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What Prepared Me to See Pollock's Over-Splatter

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  Jackson Pollock's  Over-Splatter,   How They Happened, Where They are Located, Why They Went Unnoted for More than Fifty Years, and How They May be Understood and Put to Use By Sandy Kinnee and Lauren Kinnee, Ph.D. Once You See the Drips You will Always See them PELUDE What Prepared Me to See Pollock's Over-Splatter I believe part what prepared me to notice the stray drips in Pollocks paintings was my fascination with Al Hirschfeld's caricatures which appeared every Sunday in the Arts and Leisure section of the New York Times. Each Sunday I looked forward to see how many times the name of Hirschfeld's daughter, Nina, was hidden in his caricature. The number next to his signature indicated the number of times NINA could be found. I was good at it and it was fun. Finding Nina was a game. In a black and white line drawing certain areas would be prime NINA hiding places, week after week. Any type of hair and fold in clothing were where I would search first. Another compon

Introduction to Jackson Pollock's Over-Splatter

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  Jackson Pollock's Over-Splatter,   How They Happened, Where They are Located, Why They Went Unnoted for More than Fifty Years, and How They May be Understood and Put to Use By Sandy Kinnee and Lauren Kinnee, Ph.D. Once You See the Drips You will Always See them PART 1 The following was written in 2002 and published in the online magazine Life Sherpa, April 2003 Art DNA: Pollock's Extra Drips by Sandy Kinnee Redwood trees belong in California. What would you make of the discovery of a stand of six redwood trees in an east coast forest surrounded by the expected indigenous deciduous oaks, maples, elms, and the odd birch thrown in for bio diversity? The following relates to my experience in front of some of my favorite paintings in the Museum of Modern Art. Just like you, when I look at an artwork, I come with my own baggage. What I've seen previously, what I know from school and my experience of working in museums, relationships with similar artworks, all come into play. Co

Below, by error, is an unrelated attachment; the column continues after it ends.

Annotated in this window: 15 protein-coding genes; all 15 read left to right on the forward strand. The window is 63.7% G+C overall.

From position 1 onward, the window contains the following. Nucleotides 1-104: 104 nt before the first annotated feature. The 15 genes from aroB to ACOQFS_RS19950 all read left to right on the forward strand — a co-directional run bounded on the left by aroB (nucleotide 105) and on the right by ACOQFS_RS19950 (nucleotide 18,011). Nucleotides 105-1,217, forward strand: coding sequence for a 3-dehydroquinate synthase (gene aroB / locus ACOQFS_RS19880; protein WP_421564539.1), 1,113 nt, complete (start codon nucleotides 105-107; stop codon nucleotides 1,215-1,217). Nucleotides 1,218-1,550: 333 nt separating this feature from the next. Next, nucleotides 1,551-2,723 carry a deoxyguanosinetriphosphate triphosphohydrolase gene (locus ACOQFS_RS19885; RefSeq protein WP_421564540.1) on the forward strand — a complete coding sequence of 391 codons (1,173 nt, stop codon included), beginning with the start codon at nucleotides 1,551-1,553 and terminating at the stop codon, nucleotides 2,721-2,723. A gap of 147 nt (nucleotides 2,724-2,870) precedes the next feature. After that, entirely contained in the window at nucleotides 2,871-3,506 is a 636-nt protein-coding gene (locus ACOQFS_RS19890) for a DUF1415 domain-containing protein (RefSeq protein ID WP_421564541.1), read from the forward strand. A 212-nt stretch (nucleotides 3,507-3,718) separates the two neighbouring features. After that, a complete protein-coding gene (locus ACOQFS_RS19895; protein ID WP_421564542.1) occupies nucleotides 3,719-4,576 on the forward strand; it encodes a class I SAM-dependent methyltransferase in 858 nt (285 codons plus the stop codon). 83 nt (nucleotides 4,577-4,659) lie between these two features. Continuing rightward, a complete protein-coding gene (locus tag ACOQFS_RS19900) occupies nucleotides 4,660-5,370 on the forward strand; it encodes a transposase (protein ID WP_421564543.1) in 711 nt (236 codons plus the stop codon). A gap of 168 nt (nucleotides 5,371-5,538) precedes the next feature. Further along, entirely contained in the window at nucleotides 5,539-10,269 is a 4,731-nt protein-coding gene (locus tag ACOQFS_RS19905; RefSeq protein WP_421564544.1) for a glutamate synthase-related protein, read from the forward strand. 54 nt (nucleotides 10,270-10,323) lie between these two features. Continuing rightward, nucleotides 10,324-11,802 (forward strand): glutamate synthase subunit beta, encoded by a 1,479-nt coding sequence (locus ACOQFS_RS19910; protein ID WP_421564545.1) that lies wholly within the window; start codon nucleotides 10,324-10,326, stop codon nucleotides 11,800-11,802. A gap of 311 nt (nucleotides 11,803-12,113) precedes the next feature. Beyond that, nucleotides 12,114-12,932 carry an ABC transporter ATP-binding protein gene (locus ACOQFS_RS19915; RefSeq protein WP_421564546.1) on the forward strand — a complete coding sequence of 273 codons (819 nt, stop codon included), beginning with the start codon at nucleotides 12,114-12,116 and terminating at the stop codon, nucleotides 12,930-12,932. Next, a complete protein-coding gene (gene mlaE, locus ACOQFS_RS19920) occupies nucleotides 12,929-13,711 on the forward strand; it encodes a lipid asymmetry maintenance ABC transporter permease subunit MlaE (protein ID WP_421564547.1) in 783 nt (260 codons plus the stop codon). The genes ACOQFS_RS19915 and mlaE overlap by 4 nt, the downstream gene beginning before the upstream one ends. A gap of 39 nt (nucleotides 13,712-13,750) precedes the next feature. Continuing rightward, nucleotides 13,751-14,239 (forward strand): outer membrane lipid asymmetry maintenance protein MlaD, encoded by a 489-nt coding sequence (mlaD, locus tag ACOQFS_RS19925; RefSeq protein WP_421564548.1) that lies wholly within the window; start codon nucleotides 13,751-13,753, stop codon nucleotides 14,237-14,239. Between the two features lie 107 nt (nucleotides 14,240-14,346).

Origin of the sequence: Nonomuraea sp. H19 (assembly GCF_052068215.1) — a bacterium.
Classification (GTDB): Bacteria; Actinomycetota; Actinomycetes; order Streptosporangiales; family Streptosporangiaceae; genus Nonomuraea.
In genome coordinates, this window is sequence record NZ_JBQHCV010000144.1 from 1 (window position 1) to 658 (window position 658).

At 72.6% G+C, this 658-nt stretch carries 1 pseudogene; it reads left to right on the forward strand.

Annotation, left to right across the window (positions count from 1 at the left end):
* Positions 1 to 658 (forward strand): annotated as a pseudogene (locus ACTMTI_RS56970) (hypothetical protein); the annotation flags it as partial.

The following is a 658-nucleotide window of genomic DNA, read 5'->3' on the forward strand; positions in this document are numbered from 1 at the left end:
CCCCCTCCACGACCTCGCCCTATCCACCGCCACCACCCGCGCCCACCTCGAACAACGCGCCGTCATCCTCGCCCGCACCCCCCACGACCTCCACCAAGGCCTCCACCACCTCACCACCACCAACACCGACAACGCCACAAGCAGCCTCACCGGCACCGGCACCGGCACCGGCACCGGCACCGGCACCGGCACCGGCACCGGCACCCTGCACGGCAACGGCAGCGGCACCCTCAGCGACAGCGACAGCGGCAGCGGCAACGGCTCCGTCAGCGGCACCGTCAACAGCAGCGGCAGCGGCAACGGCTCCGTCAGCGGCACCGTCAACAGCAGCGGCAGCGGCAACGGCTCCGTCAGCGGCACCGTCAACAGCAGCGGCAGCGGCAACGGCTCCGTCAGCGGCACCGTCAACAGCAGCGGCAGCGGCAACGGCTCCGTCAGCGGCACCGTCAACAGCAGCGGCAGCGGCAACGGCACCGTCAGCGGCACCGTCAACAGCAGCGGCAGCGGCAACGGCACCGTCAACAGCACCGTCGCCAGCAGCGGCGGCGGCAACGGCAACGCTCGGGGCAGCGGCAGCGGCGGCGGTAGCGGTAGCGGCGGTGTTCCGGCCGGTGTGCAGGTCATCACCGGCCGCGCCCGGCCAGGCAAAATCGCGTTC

Jackson Pollock's Over-Splatter

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  Jackson Pollock's Over-Splatter,   How They Happened, Where They are Located, Why They Went Unnoted for More than Fifty Years, and How They May be Understood and Put to Use By Sandy Kinnee and Lauren Kinnee, Ph.D. Once You See the Drips You will Always See them PART 2 Jackson Pollock’s Stray Drips (Over-Splatter): Their origins and implications   Abstract   This paper proposes a wholly new method for reconstructing the chronology of Jackson Pollock's oeuvre based on the presence of drips of stray pigment on otherwise cohesive canvases.  Pollock, after having finished a painting and let it dry, moved it to the side in his studio where it occasionally accumulated drips and other marks that were the byproduct of his working method.  These marks, here termed ‘over-splatter,’ are present on both recto and verso of many Pollocks in major museums.  Lavender Mist of 1950, for example, has a large and distinctive red splotch on the front, right side that does not match any oth